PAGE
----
“Moment of Truth—and she was face to faces with this small herd…” Photo and comment by Flickr™ user, Doug GreenbergIn a recent open access journal article published in Envrionmental Management, colleague Sheila Barry explored the use of personal photography in social media to gain insight into public perceptions of livestock grazing in public spaces. In this innovative paper, Sheila examined views, interests, and concerns about cows and grazing on the photo-sharing website, FlickrTM. The data were developed from photos and associated comments posted on Flickr™ from February 2002 to October 2009 from San Francisco Bay Area parks, derived from searching photo titles, tags, and comments for location terms, such as park names, and subject terms, such as cow(s) and grazing. She found perceptions about cattle grazing that seldom show up at a public meeting or in surveys. Results suggest that social media analysis can help develop a more nuanced understanding of public viewpoints useful in making decisions and creating outreach and education programs for public grazing lands. This study demonstrates that using such media can be useful in gaining an understanding of public concerns about natural resource management. Very cool stuff!

Open Access Link:


Barbara Laraia talks about links between stress, food and obesity

Our colleague Barbara Laraia was recently interviewed by PBS newshour on her work linking stress and obesity in children. Barbara is the lead on our OurSpace project, in which Sam and Paulina and others are examining the interaction between food availability, walkability and health outcomes.

A very interesting interview:


Job Opening: Informatics and Geographic Information Systems Program Coordinator

The University of California Agriculture and Natural Resources, a statewide program with local development and delivery, is seeking an Academic Coordinator to provide IGIS analysis, coordination and support to the Informatics and Geographic Information Systems (IGIS) team to the meet the IGIS mission.  IGIS is established to assist and advance research and extension activities by coordinating the development of Informatics and GIS tools and applications and make them available through an online web‐accessible portal.

The IGIS program coordinator will coordinate with the IGIS leadership team to advance ANR’s Strategic Vision of close partnerships between researchers, Cooperative Extension specialists and advisors, and the people of California by providing geospatial and informatics tools, data, training, consultation, and map products to the Division of Agriculture and Natural Resources. The program coordinator will support IGIS interests and projects across ANR, encouraging collaboration across ANR operational units, and develop contacts within the University’s geospatial community.

Location headquarters: Davis or Berkeley, Calif.

Position description:

IGIS website:

ANR website:

UCOP web site:


California Water Blog talks about our future

Boat slips in Folsom Lake in a drought (1976). The reservoir was at 18 percent of capacity on Tuesday (Jan. 7, 2013). Source: California Department of Water ResourcesAs a follow-up to this disasterous news about California's water situation, here is a very thought provoking blog about California's water future. They list their 10 predictions for our changed future, including:

  • Parts of the Sacramento-San Joaquin Delta will permanently flood.
  • The Tulare Basin and San Joaquin River regions will have less irrigated agriculture.
  • Urban areas will use less water per capita, reuse more wastewater and capture more stormwater.

Check out the California Water Blog - Resistance is futile: Inevitable changes to water management in California.


NASA Shows Just How Bad The California Drought Is and Jerry Brown declares a state of emergency in California

One image from NASA shows just how severe the California drought is click here for more about this image

Governor Jerry Brown officially declared a drought emergency in California, asking residents to voluntarily reduce their water use by 20 percent and committing to bolster the state's dwindling water supplies with better management and federal assistance. Read more here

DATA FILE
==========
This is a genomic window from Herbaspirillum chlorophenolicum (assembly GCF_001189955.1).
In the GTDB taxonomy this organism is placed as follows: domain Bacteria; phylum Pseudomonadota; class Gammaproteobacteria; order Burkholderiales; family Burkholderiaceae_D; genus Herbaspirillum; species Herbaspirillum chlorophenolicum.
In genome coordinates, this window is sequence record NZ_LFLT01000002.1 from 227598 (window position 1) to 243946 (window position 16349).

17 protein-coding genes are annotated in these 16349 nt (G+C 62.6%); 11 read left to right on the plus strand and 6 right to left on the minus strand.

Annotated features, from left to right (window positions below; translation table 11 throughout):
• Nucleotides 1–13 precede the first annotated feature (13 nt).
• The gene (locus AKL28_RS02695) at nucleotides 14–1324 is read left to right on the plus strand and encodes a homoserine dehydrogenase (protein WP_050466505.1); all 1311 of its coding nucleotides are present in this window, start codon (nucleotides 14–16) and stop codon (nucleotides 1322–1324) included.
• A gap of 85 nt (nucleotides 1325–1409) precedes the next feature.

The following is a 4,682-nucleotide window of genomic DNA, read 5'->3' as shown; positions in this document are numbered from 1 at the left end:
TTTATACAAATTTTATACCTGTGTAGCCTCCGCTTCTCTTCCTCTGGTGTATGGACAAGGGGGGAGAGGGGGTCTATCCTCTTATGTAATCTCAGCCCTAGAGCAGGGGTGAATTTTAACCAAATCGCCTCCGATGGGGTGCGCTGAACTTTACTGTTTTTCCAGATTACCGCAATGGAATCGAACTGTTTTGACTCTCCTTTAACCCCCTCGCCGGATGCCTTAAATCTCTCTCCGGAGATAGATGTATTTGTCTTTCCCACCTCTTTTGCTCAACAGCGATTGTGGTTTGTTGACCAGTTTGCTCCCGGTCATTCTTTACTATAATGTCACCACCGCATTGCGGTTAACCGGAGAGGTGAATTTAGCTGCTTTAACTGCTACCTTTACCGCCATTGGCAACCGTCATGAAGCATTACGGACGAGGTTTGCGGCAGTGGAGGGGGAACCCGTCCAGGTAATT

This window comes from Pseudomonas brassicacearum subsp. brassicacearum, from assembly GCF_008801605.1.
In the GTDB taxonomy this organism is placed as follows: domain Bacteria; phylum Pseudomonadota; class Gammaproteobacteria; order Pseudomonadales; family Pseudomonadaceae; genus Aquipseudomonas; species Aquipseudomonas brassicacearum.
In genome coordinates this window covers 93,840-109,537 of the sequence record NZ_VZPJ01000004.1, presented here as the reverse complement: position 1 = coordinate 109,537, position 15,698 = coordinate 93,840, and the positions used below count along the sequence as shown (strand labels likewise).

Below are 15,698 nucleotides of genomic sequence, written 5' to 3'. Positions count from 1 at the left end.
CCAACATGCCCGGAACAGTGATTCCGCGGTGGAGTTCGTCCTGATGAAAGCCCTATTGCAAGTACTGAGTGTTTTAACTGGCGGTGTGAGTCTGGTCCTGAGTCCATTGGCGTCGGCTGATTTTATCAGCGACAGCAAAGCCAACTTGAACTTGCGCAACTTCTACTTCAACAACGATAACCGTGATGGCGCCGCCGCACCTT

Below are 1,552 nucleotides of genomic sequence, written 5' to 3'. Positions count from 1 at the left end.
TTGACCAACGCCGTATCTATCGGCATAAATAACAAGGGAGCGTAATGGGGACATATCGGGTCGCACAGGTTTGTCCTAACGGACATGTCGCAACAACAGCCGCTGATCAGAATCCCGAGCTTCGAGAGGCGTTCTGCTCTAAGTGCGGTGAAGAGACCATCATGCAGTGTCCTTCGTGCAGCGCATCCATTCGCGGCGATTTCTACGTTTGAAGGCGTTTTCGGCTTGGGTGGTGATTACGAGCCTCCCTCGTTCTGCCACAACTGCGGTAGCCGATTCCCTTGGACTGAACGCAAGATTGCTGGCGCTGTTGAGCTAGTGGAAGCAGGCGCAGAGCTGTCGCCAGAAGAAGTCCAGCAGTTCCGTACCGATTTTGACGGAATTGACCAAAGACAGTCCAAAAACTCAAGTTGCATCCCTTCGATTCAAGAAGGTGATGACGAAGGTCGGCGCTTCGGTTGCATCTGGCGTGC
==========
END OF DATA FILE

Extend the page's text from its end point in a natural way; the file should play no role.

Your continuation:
Spring 2014 GIF workshop schedule

UC Berkeley's Geospatial Innovation Facility (GIF) is offering 10 training workshops this semester that use a hands-on approach to help you get started using spatial analysis to enhance your research.  

GIF workshops are available at a subsidized rate of $84 each for all UC students, faculty, and staff, and $224 each for all non-UC affiliates.  View the GIF website to learn more about the following workshops and to register.

  • 1/31, 12-4 pm. Intro to Geographic Information Systems (GIS): Environmental Science Focus
  • 2/7,  12-4 pm. Intro to Geographic Information Systems (GIS): Social Science Focus
  • 2/21, 12-4 pm. Intro to Global Positioning Systems (GPS): Working with Garmin receivers=
  • 3/7, 12-4 pm. Intro to Remote Sensing: Understanding digital imagery
  • 3/14, 12-4 pm. Intro to Remote Sensing:Pixel-based analysis
  • 3/21, 12-4 pm. Intro to Remote Sensing: Land cover change analysis
  • 4/11, 12-4 pm. Intro to Remote Sensing: Object-based image analysis (OBIA)
  • 4/18, 12-4 pm. Intro to Open Source GIS: Working with Quantum GIS (QGIS)
  • 4/25, 12-4 pm. Creating your own web maps
  • 5/2, 12-4 pm. Intro to species distribution modeling

Summary of IGIS Survey (from 2013)

In 2013, the IGIS team developed the Survey of Informatics and GIS Needs, Knowledge and Data Availability that ran from January 14 – March 15. It was a short and comprehensive survey that helped us to evaluate the level of Informatics and GIS expertise and use of geospatial tools and data in ANR. The results are assisting the IGIS team to design and provide tools, analysis, and training to ANR personnel.

Our conclusion from the survey is that IGIS can play a large and new role in training, analytical support, and databasing across ANR. We can fill a need with IGIS: 79% of respondents are not getting assistance from ANR, yet across the board, ANR personnel need Informatics and GIS assistance - over 70% of respondents need GIS work or analytical support on their projects. While 81% have not taken ANR provided GIS training, 80% would take ANR provided GIS training. Also, despite the ability for ANR personnel to use the UC Davis site license, nearly half of respondents do not think they have access to GIS software.

We received 112 unique responses from across ANR. Respondants came from across ANR, and included:

  • Academic Administrators    2
  • Academic Coordinators   2
  • Administrators    4
  • AES Faculty    6
  • Lab Staff    3
  • Office Staff    5
  • Other    10
  • REC Directors    2
  • UC Researchers    3
  • UCCE Advisors    32
  • UCCE Specialists    15
  • UCCE Statewide Program Staff    2

We are looking at doing another survey in 2014, to continue to understand GIS needs in ANR.